It’s Hecker’s idea of the human voice that emerges on Love Streams.
After eight albums, Tim Hecker is still finding ways to surprise his audience. Prior adventures from the Canadian seeker including 2011’s Ravedeath, 1972, a somber meditation on music’s elusive nature, and 2001’s appropriately titled Haunt Me Haunt Me, Do It Again. Since each of his records were saddled with labels such as “drone” or “ambient,” one might begin to think of Hecker as a man bent on only producing sounds with the latest technology. In reality, his greatest interest seems to be teaching us to hear the old in new ways and the new in ways we could not have considered. Above all else, he’s a composer, keenly aware of tension, release, mood and tonal color. This time, he introduces into his work an instrument that has long been a muse for those laboring in his profession: the human voice.
But it’s Hecker’s idea of the human voice that emerges on Love Streams, a mutation that’s neither futuristic nor of this world. The voices come, in some sense, from the past. He used choral ideas penned by Franco-Flemish composer Josquin des Prez, fed them into pitch modification software and arrived at sounds that all but obliterated the standard musicality of the source. Jóhann Jóhannsson arranged the sounds for a small choir that crops up in the most unexpected places throughout. So we have something that has a trace of the human but has perhaps been more fully shaped by machine.
The delivery can be unsettling. In the closing “Black Phase,” we ask ourselves whether the choir is taunting or praying, friend or foe. There are seeds of disquiet scattered here amid throbbing, distorted keyboard lines that easily summon images of the ambient undertone lords in Sunn O))).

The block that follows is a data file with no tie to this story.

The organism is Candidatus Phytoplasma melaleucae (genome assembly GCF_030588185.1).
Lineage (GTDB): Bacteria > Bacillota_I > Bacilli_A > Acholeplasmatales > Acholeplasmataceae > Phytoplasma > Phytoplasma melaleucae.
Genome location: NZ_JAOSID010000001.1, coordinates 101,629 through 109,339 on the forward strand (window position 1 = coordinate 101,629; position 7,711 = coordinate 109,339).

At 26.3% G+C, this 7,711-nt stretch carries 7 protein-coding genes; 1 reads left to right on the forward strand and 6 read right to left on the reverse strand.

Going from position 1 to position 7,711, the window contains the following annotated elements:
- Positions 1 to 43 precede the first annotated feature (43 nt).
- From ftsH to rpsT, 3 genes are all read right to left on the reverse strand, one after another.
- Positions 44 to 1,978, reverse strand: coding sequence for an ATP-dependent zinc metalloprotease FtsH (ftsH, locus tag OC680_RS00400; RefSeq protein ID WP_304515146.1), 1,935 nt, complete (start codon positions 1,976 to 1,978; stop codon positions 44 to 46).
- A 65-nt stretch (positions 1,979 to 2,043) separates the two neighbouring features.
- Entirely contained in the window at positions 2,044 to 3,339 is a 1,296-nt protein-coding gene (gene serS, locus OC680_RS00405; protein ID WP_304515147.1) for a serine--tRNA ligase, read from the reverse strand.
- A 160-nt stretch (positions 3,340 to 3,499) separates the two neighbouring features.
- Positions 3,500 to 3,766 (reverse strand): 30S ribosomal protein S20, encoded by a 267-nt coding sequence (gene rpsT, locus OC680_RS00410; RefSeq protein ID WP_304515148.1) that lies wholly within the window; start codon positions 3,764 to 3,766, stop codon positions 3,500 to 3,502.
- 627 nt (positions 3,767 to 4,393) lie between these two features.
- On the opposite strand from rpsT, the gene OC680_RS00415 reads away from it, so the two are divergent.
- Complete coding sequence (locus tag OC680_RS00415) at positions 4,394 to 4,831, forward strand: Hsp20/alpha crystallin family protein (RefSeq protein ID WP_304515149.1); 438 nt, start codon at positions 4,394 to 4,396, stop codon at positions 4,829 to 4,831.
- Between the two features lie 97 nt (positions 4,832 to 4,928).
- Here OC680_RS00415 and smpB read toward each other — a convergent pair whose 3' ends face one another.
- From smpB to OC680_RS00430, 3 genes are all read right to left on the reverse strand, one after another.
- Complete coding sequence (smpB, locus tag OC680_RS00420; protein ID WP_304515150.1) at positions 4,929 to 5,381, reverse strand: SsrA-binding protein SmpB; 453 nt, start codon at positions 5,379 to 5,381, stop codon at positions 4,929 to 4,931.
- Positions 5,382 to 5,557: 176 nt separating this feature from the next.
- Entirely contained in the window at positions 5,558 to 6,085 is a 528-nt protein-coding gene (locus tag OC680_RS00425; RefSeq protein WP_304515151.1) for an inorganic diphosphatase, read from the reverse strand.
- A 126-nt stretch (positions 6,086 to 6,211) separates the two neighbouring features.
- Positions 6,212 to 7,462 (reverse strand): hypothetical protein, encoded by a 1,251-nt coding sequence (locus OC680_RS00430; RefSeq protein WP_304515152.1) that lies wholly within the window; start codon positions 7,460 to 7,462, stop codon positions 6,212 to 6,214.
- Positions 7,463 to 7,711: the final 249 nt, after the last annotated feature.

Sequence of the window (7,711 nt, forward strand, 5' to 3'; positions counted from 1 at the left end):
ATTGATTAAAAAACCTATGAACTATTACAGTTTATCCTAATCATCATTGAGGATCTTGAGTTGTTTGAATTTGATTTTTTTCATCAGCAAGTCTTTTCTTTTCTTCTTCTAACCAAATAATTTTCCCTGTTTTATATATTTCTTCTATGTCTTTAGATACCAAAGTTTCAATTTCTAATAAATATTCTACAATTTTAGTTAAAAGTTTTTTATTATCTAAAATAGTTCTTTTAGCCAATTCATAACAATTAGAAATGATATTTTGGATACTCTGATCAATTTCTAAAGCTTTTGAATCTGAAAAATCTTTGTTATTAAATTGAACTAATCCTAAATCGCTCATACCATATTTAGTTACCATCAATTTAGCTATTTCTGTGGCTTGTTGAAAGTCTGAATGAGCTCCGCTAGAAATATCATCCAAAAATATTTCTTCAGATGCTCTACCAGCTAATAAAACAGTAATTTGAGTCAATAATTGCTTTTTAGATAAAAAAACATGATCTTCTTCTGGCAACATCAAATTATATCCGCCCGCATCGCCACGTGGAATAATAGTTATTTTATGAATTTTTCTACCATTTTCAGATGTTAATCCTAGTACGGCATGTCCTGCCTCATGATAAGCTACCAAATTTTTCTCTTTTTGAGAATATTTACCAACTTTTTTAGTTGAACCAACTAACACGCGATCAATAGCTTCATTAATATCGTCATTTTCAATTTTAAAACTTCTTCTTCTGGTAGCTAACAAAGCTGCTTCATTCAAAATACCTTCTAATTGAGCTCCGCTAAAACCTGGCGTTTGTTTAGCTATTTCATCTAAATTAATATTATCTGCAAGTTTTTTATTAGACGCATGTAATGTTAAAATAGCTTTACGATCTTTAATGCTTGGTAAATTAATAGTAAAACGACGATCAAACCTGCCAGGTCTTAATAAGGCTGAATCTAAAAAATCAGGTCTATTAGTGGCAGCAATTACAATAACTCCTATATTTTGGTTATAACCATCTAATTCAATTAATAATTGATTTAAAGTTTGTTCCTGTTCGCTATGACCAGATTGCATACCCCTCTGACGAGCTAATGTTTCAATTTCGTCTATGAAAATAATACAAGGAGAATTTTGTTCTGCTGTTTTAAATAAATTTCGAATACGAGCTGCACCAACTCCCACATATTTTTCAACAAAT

“Violet Monumental I” reaches a frenzied climax that is either intensely spiritual or intensely sexual and perhaps both. It also may not be the most pleasant way to experience the spirit or the flesh. Here, the voices and the music work in contrary motion: The former glide toward an apex that is either pleasure or pain while the later becomes increasingly ill-defined, under-realized amid the frenzy above. Then, at the necessary moment, it resolves and becomes the quiet and comforting “Violet Monumental II,” a softly poetic piece that begs for comparisons to composer John Adams’ best work.
“Castrati Stack” offers some of the same but the landscape is glitch-filled, a firm reminder that this music emerges from well inside this century. “Voice Crack,” meanwhile, imagines a collision between something that might be the psychedelic guitar and something that might be the harpsichord. It’s a collision of the acid-soaked festival and the powdered wig drawing room. It ultimately resolves with some of the album’s most beautiful and sanguine vocals. Its successor, the penultimate “Collapse Sonata,” finds Hecker displaying his compositional acumen, marrying the motifs planted earlier in the affair. For the first two of the piece’s four minutes, we are witnesses to simple but stimulating passages of light and dark, flourishes of fancy and a strong sense of the contemplative. Then, it all dissolves into a free association of discomfort and dissonance (cognitive and otherwise). Back and forth we move until the track’s end and we once more find ourselves drifting to another shore.
What has been said of other Hecker records might also be said of this one: The listener is free to hear it as a series of individual compositions or one continuous piece. Whichever manner you choose, there’s no denying that the composer and his collaborators have given us a work of lasting worth and one that fits quite nicely with others from an impossibly strong epoch in the creator’s oeuvre.